You allow the drug prices and new technologies to be astronomical. You have not analyzed the situation in a way that stopped the corporate impositions. You have asked me to be a steward, but I am lost in manipulations if I try to enter cost effectiveness into clinical effectiveness calculations. Leave me to focus on the latter. That is the support I need from the ACP.

Did you not mention price controls as an argument against government? Now you say it. Are you telling me MACRA is not even beyond that pale? On the other hand, God forbid price controls on the commodities of health care. I've been ignored and now I can't be helped by anyone other my patients, on whom I clearly plead guilty of piling on.

I have no problem with the insurance mandate. Let it stand. Reform the structure of the private health care industry, or change it to public if you really want. At this point, they appear to be one and the same and unable to respect individual, small practice providers in the sea of entities who make up the other 90% of the health care pie. Yeah, you have a hard job fighting off the rants.

All the best.

Haroon Hameed said...

I've been involved in our AMA for about 9 yrs.......for the last year or so CPT and RUC too. I can't agree with more regulation in healthcare, and I'm sincerely opposed to the changes in healthcare that are making the best intentioned of this country slaves to socialism. These policies will lead to 'brain-drain' and subsequent losses in quality care of the people of our country,.....if the people have spoken, so be it. But no one can say that we that didn't try to fight the death of old American-values in our profession al the way. Good luck with these newer policies,......lets see what happens to you when you need help most

Haroon Hameed said...

I've been involved in our AMA for about 9 yrs.......for the last year or so CPT and RUC too. I can't agree with more regulation in healthcare, and I'm sincerely opposed to the changes in healthcare that are making the best intentioned of this country slaves to socialism. These policies will lead to 'brain-drain' and subsequent losses in quality care of the people of our country,.....if the people have spoken, so be it. But no one can say that we that didn't try to fight the death of old American-values in our profession al the way. Good luck with these newer policies,......lets see what happens to you when you need help most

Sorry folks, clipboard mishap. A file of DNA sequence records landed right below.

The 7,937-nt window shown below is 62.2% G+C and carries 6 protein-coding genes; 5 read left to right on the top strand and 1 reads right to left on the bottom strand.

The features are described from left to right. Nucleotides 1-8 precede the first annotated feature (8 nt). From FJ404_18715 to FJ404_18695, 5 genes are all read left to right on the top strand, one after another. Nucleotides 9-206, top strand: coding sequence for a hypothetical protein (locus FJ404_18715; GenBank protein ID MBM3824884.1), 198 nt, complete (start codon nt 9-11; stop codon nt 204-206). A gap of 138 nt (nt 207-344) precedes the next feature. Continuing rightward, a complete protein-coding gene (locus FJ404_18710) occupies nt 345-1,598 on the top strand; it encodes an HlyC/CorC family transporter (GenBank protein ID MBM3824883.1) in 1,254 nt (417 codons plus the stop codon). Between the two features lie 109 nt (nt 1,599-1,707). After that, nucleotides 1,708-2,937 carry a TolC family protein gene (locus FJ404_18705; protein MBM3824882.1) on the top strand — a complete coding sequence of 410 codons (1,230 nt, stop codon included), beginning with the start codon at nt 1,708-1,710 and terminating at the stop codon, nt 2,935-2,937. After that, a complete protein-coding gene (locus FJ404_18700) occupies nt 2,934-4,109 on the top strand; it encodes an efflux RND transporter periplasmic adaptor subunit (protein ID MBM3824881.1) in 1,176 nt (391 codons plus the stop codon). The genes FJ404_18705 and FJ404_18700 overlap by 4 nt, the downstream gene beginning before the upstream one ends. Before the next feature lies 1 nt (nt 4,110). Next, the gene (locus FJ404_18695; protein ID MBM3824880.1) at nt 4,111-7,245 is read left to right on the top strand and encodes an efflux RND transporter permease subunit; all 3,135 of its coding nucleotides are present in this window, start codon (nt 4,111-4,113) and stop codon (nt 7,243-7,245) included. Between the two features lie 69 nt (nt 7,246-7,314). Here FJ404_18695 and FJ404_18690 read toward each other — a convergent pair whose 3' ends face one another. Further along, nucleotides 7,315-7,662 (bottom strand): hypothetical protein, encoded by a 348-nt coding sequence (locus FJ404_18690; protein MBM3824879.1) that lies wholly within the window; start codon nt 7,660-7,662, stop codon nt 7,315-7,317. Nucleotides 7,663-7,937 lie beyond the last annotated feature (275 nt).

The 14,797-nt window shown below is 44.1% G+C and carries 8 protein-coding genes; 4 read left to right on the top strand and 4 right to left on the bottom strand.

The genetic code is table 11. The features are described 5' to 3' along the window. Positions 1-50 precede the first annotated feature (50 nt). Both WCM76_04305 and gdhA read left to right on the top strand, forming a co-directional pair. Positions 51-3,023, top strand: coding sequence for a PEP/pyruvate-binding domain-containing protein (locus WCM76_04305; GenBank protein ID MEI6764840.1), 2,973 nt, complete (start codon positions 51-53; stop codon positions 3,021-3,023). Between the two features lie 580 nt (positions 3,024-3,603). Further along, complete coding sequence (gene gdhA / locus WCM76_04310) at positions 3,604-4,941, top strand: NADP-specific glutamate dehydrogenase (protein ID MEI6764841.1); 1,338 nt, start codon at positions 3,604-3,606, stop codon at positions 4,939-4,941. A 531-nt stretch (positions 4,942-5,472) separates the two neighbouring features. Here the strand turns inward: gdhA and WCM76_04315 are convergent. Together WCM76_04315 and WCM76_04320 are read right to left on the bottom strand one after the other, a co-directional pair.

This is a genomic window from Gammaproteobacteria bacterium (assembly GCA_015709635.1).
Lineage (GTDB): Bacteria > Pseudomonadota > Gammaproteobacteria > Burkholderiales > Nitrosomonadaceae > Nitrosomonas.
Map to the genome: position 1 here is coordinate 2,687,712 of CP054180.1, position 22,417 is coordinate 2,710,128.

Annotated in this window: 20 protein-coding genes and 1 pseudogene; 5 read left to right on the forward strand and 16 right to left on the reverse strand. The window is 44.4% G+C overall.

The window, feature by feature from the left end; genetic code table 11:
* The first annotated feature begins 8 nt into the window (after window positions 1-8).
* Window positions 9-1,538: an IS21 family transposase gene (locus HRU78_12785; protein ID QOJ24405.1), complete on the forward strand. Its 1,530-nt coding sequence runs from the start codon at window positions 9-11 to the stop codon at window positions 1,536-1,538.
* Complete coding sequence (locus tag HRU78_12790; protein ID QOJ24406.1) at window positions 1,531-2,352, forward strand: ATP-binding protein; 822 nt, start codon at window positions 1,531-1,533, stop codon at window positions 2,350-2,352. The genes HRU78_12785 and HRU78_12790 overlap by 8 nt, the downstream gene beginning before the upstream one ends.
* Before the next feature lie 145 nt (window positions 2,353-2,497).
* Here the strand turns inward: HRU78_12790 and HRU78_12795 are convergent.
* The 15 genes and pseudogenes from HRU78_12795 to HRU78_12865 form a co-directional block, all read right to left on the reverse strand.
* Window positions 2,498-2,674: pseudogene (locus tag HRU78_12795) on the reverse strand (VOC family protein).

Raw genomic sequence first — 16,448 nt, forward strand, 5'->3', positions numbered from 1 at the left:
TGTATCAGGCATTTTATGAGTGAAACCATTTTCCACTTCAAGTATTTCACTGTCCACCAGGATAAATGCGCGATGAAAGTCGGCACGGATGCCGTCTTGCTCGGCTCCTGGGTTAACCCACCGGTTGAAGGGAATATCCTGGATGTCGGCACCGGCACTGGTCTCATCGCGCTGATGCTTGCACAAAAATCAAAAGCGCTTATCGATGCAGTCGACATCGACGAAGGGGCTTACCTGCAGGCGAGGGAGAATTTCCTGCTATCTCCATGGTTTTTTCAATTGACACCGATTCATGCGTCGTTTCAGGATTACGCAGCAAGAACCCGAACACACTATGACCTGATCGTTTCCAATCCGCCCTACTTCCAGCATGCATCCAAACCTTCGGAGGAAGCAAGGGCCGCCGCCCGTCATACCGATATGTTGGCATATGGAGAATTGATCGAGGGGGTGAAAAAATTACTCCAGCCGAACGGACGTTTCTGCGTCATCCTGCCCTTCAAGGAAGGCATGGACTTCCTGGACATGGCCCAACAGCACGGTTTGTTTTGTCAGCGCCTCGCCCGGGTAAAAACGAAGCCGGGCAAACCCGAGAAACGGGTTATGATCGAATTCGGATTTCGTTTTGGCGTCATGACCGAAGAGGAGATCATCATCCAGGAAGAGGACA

Toby W said...

Perhaps we need to examine the entire system by a measure of time spent by non-patients and time recieved by patients. Then observe: is this number reasonable? How many hours of face time with a HC provider do I get annually? How many dollars do I pay? And incidentally, how much of MY time is spent in achieving this?

Perhaps drugs, etc., need a different system, but in a complex system of this magnitude simplification is needed, i.e. one thing at a time.

Toby W said...

Byzantine in Technology
jargon, architecture
A term describing any system that has so many labyrinthine internal interconnections that it would be impossible to simplify by separation into loosely coupled or linked components.
The city of Byzantium, later renamed Constantinople and then Istanbul, and the Byzantine Empire were vitiated by a bureaucratic overelaboration bordering on lunacy: quadruple banked agencies, dozens or even scores of superfluous levels and officials with high flown titles unrelated to their actual function, if any.
Access to the Emperor and his council was controlled by powerful and inscrutable eunuchs and by rival sports factions.
[Edward Gibbon, "Decline and Fall of the Roman Empire"].
(1999-01-15)

The Free On-line Dictionary of Computing, © Denis Howe 2010

Toby W said...

Perhaps we need to examine the entire system by a measure of time spent by non-patients and time recieved by patients. Then observe: is this number reasonable? How many hours of face time with a HC provider do I get annually? How many dollars do I pay? And incidentally, how much of MY time is spent in achieving this?

Perhaps drugs, etc., need a different system, but in a complex system of this magnitude simplification is needed, i.e. one thing at a time.